All Souls College
There is no charge to visit All Souls College, which is open to guests for just a couple of hours during the day. Many travelers explore on foot, as part of a self-guided walking tour of the key Oxford colleges, but others enjoy the historical expertise and colorful anecdotes a guide can provide—some Oxford walking tours are led by current or former students of the university. Whether you opt for a walking tour or a bicycle tour, check carefully to see whether they enter the college, as many simply pass by.
Things to Know Before You Go
All Souls College is a must for history buffs and lovers of architecture.
All Souls College is a place of study and reflection, so be mindful about noise.
Steep stairs mean there is only limited wheelchair access to All Souls College. Phone ahead or ask your tour provider about access to the library.
How to Get There
All Souls College is located in central Oxford, on the corner of High Street and Catte Street. Almost everyone explores the colleges on foot, or occasionally by bicycle, and it’s often easiest to arrive by bus or train. Most London trains start from Paddington, while the popular Oxford Tube coach service stops at Shepherd’s Bush, Notting Hill Gate, Marble Arch, and Victoria. Drivers typically leave their vehicles in park-and-ride zones outside the city.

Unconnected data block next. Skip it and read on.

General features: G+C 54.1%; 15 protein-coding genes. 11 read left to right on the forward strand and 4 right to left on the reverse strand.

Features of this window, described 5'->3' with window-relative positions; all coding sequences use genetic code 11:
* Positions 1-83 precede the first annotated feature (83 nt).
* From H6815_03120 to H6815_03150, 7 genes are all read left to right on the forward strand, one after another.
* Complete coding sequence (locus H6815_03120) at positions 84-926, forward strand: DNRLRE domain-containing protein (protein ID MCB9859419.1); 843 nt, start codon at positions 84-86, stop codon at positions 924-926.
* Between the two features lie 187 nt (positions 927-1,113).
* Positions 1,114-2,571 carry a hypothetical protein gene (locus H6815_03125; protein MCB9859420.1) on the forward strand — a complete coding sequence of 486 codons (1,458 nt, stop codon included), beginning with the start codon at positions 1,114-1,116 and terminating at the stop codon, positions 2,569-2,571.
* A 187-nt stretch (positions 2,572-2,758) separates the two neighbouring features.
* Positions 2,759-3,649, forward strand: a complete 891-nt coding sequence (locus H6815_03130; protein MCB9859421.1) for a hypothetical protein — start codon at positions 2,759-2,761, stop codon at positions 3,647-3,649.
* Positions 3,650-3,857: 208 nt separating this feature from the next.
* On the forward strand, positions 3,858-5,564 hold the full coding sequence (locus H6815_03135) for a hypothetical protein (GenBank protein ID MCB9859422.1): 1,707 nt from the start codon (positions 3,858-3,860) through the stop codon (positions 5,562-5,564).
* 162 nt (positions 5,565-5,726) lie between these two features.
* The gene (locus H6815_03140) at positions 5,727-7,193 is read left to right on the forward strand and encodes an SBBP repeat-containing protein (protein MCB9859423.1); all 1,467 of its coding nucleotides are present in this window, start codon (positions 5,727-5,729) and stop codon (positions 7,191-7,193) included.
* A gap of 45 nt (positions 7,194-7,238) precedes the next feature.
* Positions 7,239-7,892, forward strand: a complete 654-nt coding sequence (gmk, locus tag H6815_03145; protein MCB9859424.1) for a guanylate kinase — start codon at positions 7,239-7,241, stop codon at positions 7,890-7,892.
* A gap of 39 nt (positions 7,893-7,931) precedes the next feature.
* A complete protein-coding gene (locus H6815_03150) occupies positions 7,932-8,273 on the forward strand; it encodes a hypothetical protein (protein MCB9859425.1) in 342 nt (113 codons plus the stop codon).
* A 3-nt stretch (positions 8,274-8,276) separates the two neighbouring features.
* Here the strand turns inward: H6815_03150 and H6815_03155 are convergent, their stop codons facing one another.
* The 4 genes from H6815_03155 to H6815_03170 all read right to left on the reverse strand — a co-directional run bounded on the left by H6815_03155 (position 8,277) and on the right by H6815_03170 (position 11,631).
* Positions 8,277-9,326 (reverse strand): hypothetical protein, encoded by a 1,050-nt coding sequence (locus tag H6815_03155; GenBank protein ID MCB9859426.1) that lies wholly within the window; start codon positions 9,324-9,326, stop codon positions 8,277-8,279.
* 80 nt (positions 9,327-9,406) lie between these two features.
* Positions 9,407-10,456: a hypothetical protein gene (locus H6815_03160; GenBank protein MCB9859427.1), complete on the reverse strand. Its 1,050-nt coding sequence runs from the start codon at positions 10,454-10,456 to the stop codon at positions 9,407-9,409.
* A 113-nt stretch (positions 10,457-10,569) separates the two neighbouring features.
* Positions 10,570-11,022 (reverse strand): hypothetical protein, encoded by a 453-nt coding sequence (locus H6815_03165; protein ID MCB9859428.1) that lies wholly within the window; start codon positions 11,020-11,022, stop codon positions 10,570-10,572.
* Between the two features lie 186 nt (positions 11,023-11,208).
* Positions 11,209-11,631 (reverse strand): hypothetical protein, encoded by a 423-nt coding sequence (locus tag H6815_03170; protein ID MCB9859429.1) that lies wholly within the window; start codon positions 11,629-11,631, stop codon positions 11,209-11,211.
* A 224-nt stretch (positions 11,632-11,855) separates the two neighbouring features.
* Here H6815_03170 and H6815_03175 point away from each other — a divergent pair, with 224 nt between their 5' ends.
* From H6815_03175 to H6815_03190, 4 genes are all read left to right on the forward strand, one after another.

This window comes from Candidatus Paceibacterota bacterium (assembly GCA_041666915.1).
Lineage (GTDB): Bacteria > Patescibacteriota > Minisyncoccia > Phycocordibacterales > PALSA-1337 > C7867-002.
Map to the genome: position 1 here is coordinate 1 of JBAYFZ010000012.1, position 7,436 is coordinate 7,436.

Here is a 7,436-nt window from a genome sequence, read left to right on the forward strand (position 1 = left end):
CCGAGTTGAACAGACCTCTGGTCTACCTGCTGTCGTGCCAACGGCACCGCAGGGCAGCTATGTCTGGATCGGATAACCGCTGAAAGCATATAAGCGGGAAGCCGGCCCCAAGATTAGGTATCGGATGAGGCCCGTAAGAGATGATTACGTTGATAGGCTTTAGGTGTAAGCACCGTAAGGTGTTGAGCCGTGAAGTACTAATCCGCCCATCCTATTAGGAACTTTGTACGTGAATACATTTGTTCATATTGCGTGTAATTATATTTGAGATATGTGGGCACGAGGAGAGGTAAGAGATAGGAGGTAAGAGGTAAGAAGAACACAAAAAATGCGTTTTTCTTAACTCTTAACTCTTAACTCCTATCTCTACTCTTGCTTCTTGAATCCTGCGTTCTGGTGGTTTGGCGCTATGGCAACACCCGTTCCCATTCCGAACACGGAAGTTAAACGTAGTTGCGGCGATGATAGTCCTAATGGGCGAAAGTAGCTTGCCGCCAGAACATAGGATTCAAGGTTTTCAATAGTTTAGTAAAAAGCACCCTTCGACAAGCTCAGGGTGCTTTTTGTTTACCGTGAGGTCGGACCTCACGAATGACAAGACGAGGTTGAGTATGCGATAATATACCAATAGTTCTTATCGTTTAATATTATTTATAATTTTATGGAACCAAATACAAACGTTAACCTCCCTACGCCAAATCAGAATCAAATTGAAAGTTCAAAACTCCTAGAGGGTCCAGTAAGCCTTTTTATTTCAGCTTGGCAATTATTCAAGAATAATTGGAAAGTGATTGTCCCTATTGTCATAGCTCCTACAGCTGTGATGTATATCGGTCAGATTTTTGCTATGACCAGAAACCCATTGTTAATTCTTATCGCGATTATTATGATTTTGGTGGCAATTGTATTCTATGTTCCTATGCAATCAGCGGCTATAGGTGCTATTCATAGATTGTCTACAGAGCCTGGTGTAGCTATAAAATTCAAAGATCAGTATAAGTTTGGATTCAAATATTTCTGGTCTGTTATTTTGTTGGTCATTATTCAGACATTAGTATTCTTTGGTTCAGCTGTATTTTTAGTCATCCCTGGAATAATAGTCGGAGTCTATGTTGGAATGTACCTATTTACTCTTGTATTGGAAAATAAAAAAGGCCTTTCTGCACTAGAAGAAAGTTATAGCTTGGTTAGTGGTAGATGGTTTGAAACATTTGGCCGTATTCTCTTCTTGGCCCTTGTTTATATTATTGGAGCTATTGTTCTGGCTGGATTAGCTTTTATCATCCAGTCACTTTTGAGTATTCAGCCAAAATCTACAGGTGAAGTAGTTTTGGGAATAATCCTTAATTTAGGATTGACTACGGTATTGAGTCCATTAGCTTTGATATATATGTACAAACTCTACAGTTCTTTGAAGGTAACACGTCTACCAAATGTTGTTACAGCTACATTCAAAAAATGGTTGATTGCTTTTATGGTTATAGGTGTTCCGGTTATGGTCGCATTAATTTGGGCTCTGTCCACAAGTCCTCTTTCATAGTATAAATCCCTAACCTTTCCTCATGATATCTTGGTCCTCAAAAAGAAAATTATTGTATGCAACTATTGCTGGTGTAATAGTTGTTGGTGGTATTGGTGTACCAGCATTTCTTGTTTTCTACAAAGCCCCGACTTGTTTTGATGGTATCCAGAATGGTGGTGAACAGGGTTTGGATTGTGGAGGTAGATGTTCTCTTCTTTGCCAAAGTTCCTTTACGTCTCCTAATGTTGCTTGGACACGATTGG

When to Get There
All Souls College closes at Easter, over the Christmas and New Year period, and for the whole month of August. Outside those times, it’s open to the public in the early afternoons only, excluding Saturdays. As with many Oxford colleges, it can get very busy on Sundays, and throughout June and July; visiting in the May or September shoulder seasons is recommended.
A Short History of All Souls College
Henry Chichele, then Archbishop of Canterbury, established All Souls College in 1438 as a center for prayer and learning. Celebrated fellows over the years include the architect Sir Christopher Wren, whose sundial is on display in the North Quad; T. E. Lawrence, of Lawrence of Arabia fame; and the philosopher Isaiah Berlin.
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